INDUSTRAIL REPORT

LOHIA STARLINGER LIMITED, KANPUR (INDIA)

PREPAID BY YADBIR SINGH STUDENT OF MECHANICAL ENGINEERING (3rd year) BHABHA INSTITUTE OF TECHNOLOGY KANPUR (D), INDIA

Suncity12300@gmail.com

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ACKNOWLEDGEMENTS

I would like to extend my heartfelt thanks and deep sense of gratitude to all those who helped me to writing this Report. First, I would like to express my sincere thanks to my sir Mr. Sarvendra Singh (TCP) of B.I.T, Kanpur. I would also like to express my thanks to Er. Bupendra Singh Verma, NTPC Faridabad. This most sincere and important acknowledgement and gratitude is due to my parents, who have given their moral boosting support and encouragements at some stage of this endeavor. Yadbir Singh Students of Mechanical Engineering Bhabha Institute of Technology, Kanpur, India.

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CONTACTS
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1. Introduction……………………………………………………………………………...4 2. Description of visit………………………………………………………………………..56 3. Machine used

4. Bibliography.......................................................................................................................15

INTRODUCATION About a Company
(Lohia Starlinger limited Kanpur, India) www.lohiagroups.com

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LOHIA GROUP, promoted by a well known business family of North India, diversified from traditional business and ventured into manufacture of high-tech machines way back in mid '70s. LOHIA GROUP, has a long tradition of excellence is currently active in machinery, mechanical sub-contracting, textiles and engineering plastics. Few of their mastered domains include Extrusion Plants for polypropylene filament yarns, Weaving, Winding and Slitting Machinery. The GROUP enjoys tremendous amount of goodwill and reputation on account of its quality standards. LOHIA ENGINEERING WORKS, a firm belonging to LOHIA GROUP, began with the manufacture of Schweiter type cone-winding machines, to handle a variety of yarns. Presently, the GROUP is primarily engaged in engineering sector with LOHIA STARLINGER LIMITED as its flagship Company, under the leadership of its Chairman Mr. Raj Kumar Lohia. LOHIA STARLINGER LIMITED incorporated in 1981, is engaged in manufacture of complete range of machines required by Plastic Woven Fabric Industry and is an undisputed leader amongst machine manufacturers of this industry. At present, it is not only enjoying over 60% of market share in India but has also earned a reputation of world's leading manufacturer of such equipments. Its projects are running successfully in over 60 countries around the world and this accomplishment has been possible due to the GROUP's continuous emphasis on quality and innovation. The Company has an outstanding track record to its credit as it enjoys the status of 'Trading House' and is accredited ISO:9001:2008 CERTIFICATE BY DNV NETHERLANDS. Along with LOHIA STARLINGER LIMITED, LOHIA GROUP also comprises of THREADS (INDIA) LIMITED incorporated in 1983 engaged in manufacture of industrial synthetic sewing thread and INJECTOPLAST PRIVATE LIMITED primarily engaged in manufacturing of high performance engineering plastic components for automobile sector. Besides these there are other companies promoted by the Group that are engaged in various business activities.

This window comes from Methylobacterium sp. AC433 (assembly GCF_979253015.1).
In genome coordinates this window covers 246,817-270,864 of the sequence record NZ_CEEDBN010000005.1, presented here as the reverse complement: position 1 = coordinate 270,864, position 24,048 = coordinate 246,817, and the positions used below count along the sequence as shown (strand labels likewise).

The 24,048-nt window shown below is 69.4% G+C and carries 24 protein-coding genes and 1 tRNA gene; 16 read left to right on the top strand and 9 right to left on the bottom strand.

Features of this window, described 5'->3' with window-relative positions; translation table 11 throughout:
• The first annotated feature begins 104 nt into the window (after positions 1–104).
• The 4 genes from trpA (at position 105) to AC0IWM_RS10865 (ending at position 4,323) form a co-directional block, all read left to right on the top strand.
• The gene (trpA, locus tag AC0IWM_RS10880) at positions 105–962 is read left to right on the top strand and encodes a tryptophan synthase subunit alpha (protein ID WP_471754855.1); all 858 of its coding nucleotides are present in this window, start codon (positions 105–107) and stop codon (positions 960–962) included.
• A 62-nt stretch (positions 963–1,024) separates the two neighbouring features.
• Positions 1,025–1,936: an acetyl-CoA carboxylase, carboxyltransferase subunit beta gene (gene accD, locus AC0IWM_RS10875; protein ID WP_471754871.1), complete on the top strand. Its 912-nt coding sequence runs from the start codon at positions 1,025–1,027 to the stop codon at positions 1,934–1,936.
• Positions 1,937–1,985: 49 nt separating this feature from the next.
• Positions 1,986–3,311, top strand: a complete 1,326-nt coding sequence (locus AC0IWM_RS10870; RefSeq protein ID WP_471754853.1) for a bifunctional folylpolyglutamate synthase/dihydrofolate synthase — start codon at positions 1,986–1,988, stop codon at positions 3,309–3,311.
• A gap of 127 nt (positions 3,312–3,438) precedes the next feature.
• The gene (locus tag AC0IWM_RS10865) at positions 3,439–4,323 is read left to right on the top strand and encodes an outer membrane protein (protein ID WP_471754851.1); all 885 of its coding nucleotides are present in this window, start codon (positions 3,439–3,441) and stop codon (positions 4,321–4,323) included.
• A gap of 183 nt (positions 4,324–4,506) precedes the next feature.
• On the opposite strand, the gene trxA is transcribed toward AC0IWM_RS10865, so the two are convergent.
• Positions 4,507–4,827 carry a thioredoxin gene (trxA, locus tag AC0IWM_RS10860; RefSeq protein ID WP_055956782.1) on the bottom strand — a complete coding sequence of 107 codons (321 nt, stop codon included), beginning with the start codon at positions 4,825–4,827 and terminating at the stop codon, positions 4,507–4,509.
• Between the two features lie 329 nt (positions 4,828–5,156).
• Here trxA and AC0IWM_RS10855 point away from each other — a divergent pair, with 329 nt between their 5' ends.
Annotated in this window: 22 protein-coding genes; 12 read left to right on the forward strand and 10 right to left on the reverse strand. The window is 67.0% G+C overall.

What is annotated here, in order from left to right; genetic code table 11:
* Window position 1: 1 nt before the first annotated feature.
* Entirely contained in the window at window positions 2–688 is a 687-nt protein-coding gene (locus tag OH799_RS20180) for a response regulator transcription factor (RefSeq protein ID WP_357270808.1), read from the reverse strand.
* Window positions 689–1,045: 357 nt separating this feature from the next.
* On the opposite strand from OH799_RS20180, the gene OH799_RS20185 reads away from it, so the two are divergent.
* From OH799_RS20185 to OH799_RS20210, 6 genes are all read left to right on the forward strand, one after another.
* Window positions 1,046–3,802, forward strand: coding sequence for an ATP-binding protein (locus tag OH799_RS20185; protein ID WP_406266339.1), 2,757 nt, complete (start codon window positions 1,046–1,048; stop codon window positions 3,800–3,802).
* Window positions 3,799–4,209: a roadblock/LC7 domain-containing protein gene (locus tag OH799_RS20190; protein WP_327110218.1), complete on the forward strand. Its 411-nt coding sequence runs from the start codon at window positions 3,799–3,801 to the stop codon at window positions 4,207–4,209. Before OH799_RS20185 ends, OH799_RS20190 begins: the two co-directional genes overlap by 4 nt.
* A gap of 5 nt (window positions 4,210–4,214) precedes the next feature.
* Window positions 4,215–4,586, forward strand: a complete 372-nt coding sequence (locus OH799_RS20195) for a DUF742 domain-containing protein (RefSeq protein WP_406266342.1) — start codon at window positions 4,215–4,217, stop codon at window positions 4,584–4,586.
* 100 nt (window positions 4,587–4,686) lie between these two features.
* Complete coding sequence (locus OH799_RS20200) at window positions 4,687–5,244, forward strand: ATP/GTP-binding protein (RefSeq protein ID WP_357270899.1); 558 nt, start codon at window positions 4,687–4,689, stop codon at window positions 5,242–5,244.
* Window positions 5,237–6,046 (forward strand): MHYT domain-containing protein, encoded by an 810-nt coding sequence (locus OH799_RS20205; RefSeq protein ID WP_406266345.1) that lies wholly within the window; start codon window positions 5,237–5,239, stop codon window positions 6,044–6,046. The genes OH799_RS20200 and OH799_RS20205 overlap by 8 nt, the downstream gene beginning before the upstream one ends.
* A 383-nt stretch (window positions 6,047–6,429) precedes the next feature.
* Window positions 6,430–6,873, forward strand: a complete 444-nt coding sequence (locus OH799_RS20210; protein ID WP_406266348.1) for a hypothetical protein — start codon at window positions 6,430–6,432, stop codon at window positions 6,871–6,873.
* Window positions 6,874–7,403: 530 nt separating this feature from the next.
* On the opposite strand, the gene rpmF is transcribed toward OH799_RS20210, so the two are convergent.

Chairman’s Message

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We at Lohia Group have been active for three decades in manufacturing industry producing high technology and cost competitive industrial products for domestic and export markets. We have continuously invested to create most up-to-date design & development, manufacturing and related capabilities including human resources to produce quality products and services for the world markets. LOHIA STARLINGER LIMITED has achieved status of a major global supplier of repute for machinery for producing flexible Mr. Raj Kumar woven sacks and fabric for a wide range of applications with references in almost 60 countries. We are committed to enhance our Lohia leadership position by leveraging our core strengths to continuously Chairman, Lohia Group innovate to create advantages for all our stakeholders.

Mission